• Maite Aramayo

“Anything goes” – Versace’s FW19 Men’s Collection

Photo: Versace

Last night I was very perplexed when I saw Versace’s FW19 collection. Right after it ended I went straight to the brand’s Instagram curious to find out any explanation about what the meaning of what I had just seen was. It read on the caption the following: “The #VersaceFW19 men’s collection reflects on the modern concept of man and on an idea of masculinity that pushes the boundaries and breaks the rules of menswear by challenging notions and stereotypes.” Honestly, I thought the idea of the collection was good, so then I re-watched the entire fashion show just to end up more confused on trying to get Donatella’s (or whoever came up with this) point of view. The final thought that I got after watching everything was: “so, anything goes.”

We might all be familiar of Versace being famous for its iconic pop art from the beginning and its very precise tailoring during the Gianni Versace’s years. After Gianni died and Donatella took over, the brand took an eclectic turn according to her personality, and we’ve seen it evolve into what it is now, and in corporate terms get acquired by Michael Kors on September of 2018. Today I want to focus on the aesthetics of Versace, and generally stress on the point that fashion is always a reflection of what is going on in our society. After seeing the Versace show, it was impossible not to talk about this instantly since all I could get from the collection was more of the same, and that is precisely what it has been going on with our society.

As I read on an article once, we are living in an era of post-modernism, and this new era has the main characteristic of truly paying attention to the individual. It has become crucial for us to figure out who we are and what we want to mean to the world, and it has become a habit to pay less attention to what we actually do for our world and what we mean by it. Sure, in the fashion world we’ve seen some very wise and caring moves like luxury brands and other mass-market brands in general pay more attention to sustainability, and it was wonderful to see transparency become a hot topic on 2018. But on the other hand though, the idea of fashion (and also luxury, which is another topic I’ll talk about soon) became more blurry to all of us, since it has become more important to just “express our individuality” and stop caring about the rest. Fashion is going through a crisis of meaning where it is being confused by style, which is “the way we put clothes together according to our personality or identity”. Nowadays, fashion has become something that represents everything, failing to lately represent what really matters, as we’ve seen in Versace last night.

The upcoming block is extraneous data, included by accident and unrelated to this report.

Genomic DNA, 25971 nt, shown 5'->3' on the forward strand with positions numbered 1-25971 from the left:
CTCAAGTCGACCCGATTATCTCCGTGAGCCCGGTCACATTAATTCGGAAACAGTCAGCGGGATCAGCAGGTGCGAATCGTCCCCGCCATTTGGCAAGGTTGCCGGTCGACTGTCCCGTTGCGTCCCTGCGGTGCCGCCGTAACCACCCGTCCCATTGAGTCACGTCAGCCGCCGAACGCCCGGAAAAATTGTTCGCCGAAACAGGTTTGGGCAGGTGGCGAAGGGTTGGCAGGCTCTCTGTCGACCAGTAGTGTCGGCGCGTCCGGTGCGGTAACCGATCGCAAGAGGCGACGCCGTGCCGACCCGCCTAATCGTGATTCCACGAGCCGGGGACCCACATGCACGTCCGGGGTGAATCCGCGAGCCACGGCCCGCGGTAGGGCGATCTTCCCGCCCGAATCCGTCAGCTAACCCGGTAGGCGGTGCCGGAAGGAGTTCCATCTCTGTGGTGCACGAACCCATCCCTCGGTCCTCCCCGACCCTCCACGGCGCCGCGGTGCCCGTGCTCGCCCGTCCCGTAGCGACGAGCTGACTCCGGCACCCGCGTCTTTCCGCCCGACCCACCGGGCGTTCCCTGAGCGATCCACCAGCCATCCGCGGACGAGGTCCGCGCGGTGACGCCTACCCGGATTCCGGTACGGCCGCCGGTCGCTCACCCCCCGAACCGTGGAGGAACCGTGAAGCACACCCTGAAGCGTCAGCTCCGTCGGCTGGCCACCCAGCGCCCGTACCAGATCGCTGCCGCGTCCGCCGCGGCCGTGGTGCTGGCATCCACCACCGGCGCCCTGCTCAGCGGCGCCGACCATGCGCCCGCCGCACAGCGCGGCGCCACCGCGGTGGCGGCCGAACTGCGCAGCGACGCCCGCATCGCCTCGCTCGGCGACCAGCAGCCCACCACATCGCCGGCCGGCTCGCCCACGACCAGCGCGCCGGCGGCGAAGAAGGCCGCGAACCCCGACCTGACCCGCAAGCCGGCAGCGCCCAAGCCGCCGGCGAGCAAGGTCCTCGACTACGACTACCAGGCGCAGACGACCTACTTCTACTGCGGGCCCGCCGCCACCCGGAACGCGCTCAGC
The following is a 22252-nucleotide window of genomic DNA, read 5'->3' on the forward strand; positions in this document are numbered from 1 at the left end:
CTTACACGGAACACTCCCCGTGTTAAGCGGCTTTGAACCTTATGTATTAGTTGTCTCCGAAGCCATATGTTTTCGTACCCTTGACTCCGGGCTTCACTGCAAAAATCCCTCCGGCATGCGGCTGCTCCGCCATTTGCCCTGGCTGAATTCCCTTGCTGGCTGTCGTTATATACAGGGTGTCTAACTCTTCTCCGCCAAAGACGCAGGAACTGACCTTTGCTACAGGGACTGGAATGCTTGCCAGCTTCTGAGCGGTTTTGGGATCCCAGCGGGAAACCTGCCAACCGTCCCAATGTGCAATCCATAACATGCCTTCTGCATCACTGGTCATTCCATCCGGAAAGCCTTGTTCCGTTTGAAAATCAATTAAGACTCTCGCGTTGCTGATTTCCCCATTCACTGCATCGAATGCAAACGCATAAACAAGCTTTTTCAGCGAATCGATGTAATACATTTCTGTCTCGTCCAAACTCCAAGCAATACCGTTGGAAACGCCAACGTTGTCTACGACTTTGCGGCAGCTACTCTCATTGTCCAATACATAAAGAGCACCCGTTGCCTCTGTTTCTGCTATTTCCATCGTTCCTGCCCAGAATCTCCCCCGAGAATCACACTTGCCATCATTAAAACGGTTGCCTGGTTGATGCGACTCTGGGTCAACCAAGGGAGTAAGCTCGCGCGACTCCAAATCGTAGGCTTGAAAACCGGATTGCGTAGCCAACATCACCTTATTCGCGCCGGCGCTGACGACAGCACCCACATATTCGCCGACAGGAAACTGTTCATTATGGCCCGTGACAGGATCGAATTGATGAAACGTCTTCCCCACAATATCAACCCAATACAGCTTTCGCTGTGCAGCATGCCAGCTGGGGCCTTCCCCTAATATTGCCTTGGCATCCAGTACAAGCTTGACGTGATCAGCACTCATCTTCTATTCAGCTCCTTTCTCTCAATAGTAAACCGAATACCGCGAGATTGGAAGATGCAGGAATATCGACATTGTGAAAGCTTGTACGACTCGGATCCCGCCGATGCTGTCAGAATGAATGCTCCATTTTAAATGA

When Versace mentioned that it was going challenge notions and stereotypes, I wasn’t expecting to see more of the same. It seemed that the only thing that represented a “challenging of stereotypes for men” were some male models wearing blazers with feathers coming out from them like it was some kind of joke. Moreover, I thought that the trompe l'œil harnesses could actually mean something, but then again, the actual meaning of trompe l'œil is “deceive the eye” and this couldn’t be captured with so many noticeable things going on, so the only good idea portrayed in the collection lost its meaning thanks to poor styling. As always, there was a huge amount of effort on sending out more streetwear down the runway, as well as some attempts of following the punk and grunge trend that have been making a comeback, following by more of the classic Versace obsession of logo-mania. What strikes me the most, is that I’ll be seeing most of these pieces being styled in all of respectable magazines such as Vogue in an attempt to reflect what “fashion” looks like.

So, what does fashion really look like now, on 2019? I’d like to say that fashion is no longer something that follows a specific aesthetic. Nowadays, everything can be considered fashion. Wearing streetwear clothes by Supreme is fashion, Adidas is fashion, dressing up like a logo-character Fendi-Versace-Dior-Gucci (whatever, you name it) from head to toe is fashion, and of course, whatever famous influencers wear on Instagram is fashion too. I’m not saying that this is a negative thing happening in this industry, but we’re becoming a society where we are no longer in need of labels, instructions or definitions. Anything goes in fashion, and this is an invite for everyone to find out the true meaning of it.

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